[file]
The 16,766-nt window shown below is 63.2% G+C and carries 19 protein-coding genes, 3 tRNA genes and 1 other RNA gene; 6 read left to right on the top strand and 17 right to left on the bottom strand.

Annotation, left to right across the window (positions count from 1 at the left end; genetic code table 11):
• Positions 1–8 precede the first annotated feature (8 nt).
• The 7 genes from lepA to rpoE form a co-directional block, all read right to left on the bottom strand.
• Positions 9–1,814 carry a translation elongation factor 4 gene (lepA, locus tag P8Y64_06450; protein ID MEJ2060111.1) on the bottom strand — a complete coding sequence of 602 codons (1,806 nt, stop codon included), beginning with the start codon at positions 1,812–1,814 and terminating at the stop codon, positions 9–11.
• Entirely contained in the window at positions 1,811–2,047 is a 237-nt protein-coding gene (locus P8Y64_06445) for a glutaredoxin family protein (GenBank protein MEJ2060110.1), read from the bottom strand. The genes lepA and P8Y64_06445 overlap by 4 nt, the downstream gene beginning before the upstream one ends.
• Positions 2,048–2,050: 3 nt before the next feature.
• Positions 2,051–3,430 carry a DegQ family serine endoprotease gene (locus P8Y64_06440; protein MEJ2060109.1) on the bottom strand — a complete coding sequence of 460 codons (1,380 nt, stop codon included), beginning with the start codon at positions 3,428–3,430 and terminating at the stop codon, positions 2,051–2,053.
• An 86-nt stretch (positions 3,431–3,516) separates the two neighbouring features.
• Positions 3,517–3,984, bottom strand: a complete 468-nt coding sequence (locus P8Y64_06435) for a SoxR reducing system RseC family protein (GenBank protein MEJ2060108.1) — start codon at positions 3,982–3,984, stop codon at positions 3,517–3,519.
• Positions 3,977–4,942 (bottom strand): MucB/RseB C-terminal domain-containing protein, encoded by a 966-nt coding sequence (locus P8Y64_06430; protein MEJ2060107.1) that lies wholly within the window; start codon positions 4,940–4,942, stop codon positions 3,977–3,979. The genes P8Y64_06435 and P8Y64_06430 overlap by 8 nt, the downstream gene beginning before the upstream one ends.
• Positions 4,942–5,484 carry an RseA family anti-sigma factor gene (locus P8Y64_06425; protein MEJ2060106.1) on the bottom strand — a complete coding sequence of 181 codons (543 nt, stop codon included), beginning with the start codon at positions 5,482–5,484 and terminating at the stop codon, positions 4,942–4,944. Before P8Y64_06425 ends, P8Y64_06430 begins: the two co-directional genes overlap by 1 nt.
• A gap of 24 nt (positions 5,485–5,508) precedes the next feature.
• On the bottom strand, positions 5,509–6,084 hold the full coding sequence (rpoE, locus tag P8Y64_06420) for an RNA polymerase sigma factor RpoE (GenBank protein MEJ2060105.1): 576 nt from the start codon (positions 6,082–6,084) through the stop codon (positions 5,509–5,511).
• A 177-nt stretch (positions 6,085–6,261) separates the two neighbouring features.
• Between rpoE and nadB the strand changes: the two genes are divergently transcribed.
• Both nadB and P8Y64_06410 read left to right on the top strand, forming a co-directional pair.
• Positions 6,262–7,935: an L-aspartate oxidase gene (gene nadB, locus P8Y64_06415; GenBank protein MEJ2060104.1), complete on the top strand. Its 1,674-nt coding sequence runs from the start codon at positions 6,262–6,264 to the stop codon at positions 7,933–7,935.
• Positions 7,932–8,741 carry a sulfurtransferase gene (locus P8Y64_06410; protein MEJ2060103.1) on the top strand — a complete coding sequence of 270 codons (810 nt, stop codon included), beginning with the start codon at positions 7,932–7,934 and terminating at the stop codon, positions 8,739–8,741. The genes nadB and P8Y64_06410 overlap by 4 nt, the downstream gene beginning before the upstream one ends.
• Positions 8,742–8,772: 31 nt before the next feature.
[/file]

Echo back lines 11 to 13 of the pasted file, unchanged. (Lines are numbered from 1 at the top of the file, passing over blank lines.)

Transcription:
• Positions 3,977–4,942 (bottom strand): MucB/RseB C-terminal domain-containing protein, encoded by a 966-nt coding sequence (locus P8Y64_06430; protein MEJ2060107.1) that lies wholly within the window; start codon positions 4,940–4,942, stop codon positions 3,977–3,979. The genes P8Y64_06435 and P8Y64_06430 overlap by 8 nt, the downstream gene beginning before the upstream one ends.
• Positions 4,942–5,484 carry an RseA family anti-sigma factor gene (locus P8Y64_06425; protein MEJ2060106.1) on the bottom strand — a complete coding sequence of 181 codons (543 nt, stop codon included), beginning with the start codon at positions 5,482–5,484 and terminating at the stop codon, positions 4,942–4,944. Before P8Y64_06425 ends, P8Y64_06430 begins: the two co-directional genes overlap by 1 nt.
• A gap of 24 nt (positions 5,485–5,508) precedes the next feature.